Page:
1. Pouring grease, oils and fats down the kitchen drain.
If you’re in the habit of pouring bacon grease down the kitchen sink drain, you will definitely be in for blocked drains soon. Grease, fats and oils are some of the best things for clogging drains. In the main sewer, they can build up to massive sizes called “fatbergs”, which can weigh tonnes.
2.Rainwater into the sewer
It is easy, there is a “drain” pipe right there, I’ll just connect to that and all the rainwater will magically disappear…..WRONG! Sewer pipes are not designed to deal with the large volumes of rainwater during a storm, even a small storm. The sewer pipes will quickly fill up and cause manholes to overflow. Now the whole neighbourhood’s poop is floating down the road and will probably end up in a river, dam or on the beach. Suddenly the “clever” plan doesn’t seem so great anymore.
3.Using toilet as a dustbin
We all know it’s wrong, and we all do it anyway. It is as though we believe that if it can flush, it will magically disappear from our lives forever. As if at the other end of the toilet there is nothing but a black hole, a portal to a subterranean outer space that swallows up everything we discard and whisks it off into oblivion.
Unfortunately, that oblivion is a drain pipe that leads into another drain pipe, which is THE drain pipe to your entire house. In other words, flushing one improper item down the toilet ultimately can block up everything in the house. But we do it anyway. The bottom line is, if it isn’t pee, poo or toilet paper,it doesn’t belong there.
4. Using vent pipes for anything other than venting
This one falls in the “Why not? I’ll tell you ‘why not’!” category. There are reports of homeowners running things like TV cables down the vent pipes that come up through their roofs. Seems like a tempting solution to getting into the house, but vent pipes aren’t just there for their bad looks. They not only provide air to drains inside the house, to prevent a suction effect that inhibits drainage; they also get rid of sewer gases that come up from the city’s sewer main. If you cut a hole in your vent inside the house to run a cable through, you’re tapping into an endless supply of your neighbourhood’s sewer gases.
5. Using too much drain cleaner.
When used judiciously and as directed, on the right kind of clog, drain cleaners can be effective and relatively safe for drains. When used with abandon, they can corrode some drain materials, and they can actually make blockages worse. It is also not very nice for the plumber who eventually comes out to clear that blockage.
6. Pouring chemicals (and other bad stuff) into the drain.
Harsh chemicals can damage plumbing pipes, fittings and components making them brittle or even causing chemical reactions. The drain is not a dump and is not designed to deal with chemicals. Things like old paint are often washed down drains and may cause an unclearable blockage. Chemicals, paints, pharmaceuticals, etc must be disposed of properly and safely.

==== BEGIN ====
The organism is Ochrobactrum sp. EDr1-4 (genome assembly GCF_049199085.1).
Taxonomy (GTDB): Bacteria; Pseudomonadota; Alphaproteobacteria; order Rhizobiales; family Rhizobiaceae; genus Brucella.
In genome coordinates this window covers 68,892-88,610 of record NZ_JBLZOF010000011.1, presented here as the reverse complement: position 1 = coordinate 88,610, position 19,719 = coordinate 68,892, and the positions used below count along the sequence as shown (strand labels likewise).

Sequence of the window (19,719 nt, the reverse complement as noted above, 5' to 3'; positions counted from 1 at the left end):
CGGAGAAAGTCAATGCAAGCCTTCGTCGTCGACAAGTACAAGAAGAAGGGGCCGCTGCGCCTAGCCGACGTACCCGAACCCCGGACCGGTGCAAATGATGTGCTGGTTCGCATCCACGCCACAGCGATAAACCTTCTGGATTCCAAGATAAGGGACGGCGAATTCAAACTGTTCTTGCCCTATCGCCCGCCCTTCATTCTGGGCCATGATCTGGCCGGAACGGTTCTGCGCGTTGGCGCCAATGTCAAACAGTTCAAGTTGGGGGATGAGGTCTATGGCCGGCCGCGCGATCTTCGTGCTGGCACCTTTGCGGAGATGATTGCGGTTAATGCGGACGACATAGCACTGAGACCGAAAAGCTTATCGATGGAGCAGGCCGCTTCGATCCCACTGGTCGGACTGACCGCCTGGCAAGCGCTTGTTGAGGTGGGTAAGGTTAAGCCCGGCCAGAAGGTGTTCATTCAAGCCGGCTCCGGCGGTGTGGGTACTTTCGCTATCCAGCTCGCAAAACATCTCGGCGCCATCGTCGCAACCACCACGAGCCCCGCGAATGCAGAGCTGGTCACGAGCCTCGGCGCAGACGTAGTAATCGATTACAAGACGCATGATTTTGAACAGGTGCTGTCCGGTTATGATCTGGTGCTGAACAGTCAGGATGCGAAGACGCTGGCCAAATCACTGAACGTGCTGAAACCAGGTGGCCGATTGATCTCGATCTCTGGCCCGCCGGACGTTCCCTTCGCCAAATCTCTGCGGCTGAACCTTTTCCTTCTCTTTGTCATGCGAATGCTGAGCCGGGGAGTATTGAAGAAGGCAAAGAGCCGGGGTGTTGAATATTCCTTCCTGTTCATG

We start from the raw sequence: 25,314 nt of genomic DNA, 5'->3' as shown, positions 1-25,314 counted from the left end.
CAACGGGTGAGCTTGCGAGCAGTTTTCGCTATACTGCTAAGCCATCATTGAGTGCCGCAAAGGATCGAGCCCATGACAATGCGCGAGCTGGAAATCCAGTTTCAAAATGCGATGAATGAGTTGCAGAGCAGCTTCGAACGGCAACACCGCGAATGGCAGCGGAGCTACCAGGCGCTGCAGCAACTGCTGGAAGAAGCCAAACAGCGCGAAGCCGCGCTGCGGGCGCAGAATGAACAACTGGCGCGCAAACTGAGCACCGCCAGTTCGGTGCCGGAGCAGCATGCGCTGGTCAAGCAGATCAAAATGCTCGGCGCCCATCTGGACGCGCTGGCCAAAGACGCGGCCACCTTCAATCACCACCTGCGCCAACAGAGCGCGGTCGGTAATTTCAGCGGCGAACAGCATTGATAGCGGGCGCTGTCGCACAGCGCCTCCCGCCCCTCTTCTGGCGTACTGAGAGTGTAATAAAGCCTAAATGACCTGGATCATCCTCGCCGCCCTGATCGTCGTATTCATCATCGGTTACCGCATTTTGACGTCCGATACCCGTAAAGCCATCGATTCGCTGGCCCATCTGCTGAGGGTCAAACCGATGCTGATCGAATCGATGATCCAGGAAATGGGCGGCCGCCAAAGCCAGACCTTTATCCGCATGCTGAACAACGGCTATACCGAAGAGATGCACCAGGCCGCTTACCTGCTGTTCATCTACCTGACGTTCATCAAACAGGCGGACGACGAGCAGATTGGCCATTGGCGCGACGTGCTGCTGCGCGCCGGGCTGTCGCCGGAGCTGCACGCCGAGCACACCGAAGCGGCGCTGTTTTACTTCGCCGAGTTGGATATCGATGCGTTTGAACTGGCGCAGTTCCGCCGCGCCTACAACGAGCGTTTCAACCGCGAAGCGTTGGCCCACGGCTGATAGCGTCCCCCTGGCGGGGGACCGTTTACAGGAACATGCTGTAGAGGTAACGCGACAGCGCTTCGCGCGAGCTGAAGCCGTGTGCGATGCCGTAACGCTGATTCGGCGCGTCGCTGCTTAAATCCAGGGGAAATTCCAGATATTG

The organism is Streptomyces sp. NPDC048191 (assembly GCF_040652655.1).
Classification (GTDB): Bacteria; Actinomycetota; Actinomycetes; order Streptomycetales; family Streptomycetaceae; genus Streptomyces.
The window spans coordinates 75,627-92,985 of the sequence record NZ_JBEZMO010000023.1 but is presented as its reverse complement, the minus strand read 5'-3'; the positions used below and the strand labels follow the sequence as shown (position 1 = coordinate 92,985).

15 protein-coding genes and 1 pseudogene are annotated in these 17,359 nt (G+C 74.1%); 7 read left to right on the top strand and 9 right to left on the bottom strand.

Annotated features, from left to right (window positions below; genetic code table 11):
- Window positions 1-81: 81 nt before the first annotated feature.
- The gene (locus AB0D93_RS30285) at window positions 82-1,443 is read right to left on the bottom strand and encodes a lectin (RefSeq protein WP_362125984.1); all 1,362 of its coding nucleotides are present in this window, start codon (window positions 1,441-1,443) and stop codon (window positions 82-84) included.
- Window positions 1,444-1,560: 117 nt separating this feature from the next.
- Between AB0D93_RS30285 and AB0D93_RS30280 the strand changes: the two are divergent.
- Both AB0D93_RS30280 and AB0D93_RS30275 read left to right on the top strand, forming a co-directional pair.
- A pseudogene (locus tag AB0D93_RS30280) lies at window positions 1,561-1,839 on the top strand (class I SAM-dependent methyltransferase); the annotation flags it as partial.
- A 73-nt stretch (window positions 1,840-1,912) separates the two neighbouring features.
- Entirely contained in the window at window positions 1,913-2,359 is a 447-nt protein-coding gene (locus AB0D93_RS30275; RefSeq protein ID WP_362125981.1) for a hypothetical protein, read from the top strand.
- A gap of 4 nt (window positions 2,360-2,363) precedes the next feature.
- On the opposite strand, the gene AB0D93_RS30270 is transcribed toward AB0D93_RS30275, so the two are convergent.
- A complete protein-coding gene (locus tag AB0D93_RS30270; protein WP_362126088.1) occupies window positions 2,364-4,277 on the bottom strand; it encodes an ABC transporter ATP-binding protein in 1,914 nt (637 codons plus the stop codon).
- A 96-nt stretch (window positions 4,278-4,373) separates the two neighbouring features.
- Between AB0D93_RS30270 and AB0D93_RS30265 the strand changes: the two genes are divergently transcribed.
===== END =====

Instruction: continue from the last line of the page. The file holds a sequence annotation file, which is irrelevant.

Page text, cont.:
7. Screwing, nailing or cutting into a wall with hidden plumbing pipes.
Now we’re into the realm of “Oh, yeah. I did that once.” Do this with a screw and you might hear a fine spray of water hitting the back of the drywall. Do it with a drill and you’re in for a gusher.
8. Joining two different metals in piping.
DIY’ers beware: When dissimilar metals, such as copper and steel, are touching, a process called galvanic action leads to corrosion. Corrosion leads to leaks. Such joints must be made with a dielectric union or other approved fitting.
9. Putting everything else down the kitchen drain.
Even if you’re not guilty of grease disposal, you might be one of those folks who thinks a food disposer (garbage disposal – if you have one) is the equivalent of a space-fantasy ray gun. It’s not. It’s a motor with a spinning wheel that has two metal teeth thingees, and it does very little to stop the following from clogging your drain: flour, rice, potato peels (and some other veggie peels) and many fibrous foods such as asparagus and chard.
10. Removing a sink or basin P-trap.
This is not a common mistake, but it warrants mention because it was part of a home-page website feature of a certain newspaper that happens to be the preeminent newspaper in the USA. The feature showed a houseful of very well-meaning college students who had taken several steps toward greening their everyday lives. One such action was to remove the P-trap and other drink parts underneath their bathroom sink so the wastewater could be collected in a bucket and used to water plants outdoors. While the use of greywater is becoming more popular, the issue here is the 2-INCH HOLE PUMPING SEWER GASES INTO THE BATHROOM.
If you’ve done one of these “silly” things to your plumbing you might now be sitting with an even bigger problem. We urge you to start thinking about “Where can I find a reliable plumber” so they can come and take care of it for you. Don’t worry, they’ve seen it all before. IOPSA members are a perfect choice and have been fully vetted!
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